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James O'Brien Calls Out Government Minister Who Lied To The House
2 February 2018, 14:53 | Updated: 2 February 2018, 14:57
James O'Brien has questioned how a government minister has been allowed to keep his job after admitting lying to the House of Commons.
Steve Baker, a Parliamentary Under-Secretary of State in David Davis' Brexit department, said the accusation from Jacob Rees-Mogg that Treasury officials were trying to influence policy to stay in the EU was "essentially correct".
Charles Grant, an EU policy expert, was said to have been the source of the claims, but a day later, audio surfaced of their conversation, proving that wasn't the case.
Mr Baker accepted his original statement was not correct, saying: "I'm grateful for this early opportunity to correct the record and I apologise to the House."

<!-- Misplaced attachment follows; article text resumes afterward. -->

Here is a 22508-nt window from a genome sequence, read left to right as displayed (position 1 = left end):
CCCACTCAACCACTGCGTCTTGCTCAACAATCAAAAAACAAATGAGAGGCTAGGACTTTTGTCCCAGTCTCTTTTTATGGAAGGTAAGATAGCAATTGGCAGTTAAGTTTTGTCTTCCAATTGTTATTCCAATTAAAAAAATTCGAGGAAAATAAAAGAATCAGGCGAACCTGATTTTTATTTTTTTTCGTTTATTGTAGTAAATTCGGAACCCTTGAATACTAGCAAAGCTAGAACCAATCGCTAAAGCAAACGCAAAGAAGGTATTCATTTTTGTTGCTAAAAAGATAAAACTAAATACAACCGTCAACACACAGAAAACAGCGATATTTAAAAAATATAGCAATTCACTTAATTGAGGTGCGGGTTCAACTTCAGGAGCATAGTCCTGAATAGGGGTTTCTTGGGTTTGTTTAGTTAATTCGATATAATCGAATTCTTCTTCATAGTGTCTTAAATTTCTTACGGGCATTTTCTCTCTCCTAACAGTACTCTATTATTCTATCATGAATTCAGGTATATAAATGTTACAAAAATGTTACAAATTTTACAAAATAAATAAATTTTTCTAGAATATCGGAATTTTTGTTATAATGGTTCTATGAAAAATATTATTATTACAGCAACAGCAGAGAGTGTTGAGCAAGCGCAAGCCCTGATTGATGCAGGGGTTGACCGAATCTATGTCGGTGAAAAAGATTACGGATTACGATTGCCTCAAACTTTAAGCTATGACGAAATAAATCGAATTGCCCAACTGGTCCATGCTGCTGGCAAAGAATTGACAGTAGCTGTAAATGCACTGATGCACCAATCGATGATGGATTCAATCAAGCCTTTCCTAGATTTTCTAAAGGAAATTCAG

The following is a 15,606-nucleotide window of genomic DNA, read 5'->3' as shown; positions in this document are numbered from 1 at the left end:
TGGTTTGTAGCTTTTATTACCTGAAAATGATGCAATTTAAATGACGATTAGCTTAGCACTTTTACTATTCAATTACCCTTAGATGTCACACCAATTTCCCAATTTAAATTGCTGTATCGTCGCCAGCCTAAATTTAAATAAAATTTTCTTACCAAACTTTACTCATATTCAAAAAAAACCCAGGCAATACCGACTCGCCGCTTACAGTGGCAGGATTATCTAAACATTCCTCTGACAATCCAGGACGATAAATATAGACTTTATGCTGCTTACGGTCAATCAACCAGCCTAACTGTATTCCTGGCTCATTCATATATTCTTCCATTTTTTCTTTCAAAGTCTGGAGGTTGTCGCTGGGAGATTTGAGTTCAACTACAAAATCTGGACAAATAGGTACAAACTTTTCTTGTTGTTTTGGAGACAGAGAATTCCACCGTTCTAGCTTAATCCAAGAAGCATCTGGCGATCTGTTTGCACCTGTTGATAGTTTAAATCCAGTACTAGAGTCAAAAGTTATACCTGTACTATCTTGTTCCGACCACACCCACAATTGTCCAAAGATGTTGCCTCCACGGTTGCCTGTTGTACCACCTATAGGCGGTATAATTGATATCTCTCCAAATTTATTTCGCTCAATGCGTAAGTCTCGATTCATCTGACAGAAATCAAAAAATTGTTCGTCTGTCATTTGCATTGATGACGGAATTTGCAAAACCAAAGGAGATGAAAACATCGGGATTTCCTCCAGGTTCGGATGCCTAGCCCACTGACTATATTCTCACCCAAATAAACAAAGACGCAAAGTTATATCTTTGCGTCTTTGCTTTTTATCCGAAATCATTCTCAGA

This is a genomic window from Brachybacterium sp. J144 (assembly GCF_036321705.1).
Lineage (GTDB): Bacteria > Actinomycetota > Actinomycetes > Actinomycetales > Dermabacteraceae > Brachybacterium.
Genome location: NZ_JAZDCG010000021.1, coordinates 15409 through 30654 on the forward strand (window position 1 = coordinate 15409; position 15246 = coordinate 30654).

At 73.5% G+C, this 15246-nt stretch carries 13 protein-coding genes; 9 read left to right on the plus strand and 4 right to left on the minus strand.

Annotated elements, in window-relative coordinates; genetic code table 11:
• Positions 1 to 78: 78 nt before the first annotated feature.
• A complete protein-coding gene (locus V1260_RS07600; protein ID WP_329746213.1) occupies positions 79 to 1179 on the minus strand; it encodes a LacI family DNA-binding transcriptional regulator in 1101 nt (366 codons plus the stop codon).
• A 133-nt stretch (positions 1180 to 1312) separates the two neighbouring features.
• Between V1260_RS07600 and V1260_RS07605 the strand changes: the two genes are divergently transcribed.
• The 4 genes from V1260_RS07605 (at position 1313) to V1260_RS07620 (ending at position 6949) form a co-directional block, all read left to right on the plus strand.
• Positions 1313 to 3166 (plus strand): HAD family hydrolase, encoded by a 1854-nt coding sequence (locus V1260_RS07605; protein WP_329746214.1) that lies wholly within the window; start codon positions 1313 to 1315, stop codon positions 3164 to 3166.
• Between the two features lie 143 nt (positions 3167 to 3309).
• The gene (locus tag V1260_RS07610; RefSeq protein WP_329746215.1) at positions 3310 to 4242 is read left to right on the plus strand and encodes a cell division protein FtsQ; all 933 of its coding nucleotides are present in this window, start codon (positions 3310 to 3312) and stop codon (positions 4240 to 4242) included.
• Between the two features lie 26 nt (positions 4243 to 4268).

James was stunned that a government minister was allowed to get away with misleading the House quite so clearly.
Speaking on his LBC show, he said: "Rees-Mogg said 'Is it true you heard Charles Grant say this?' He said 'Yes it is true'. Downing Street believed him. The tape came out in which he categorically didn't say that.
"So he has then, after being let off by Downing Street, had to apologise for lying through his teeth in the middle of the House of Commons is response to nonsense rumours being percolated by Jacob Rees-Mogg. Ridiculous.
"It's where we are now in Britain. A minister of government can actually lie in the House of Commons and then apologise for the lie, while claiming that he's delighted the record was set straight.
"That's where we are. Brexit Britain."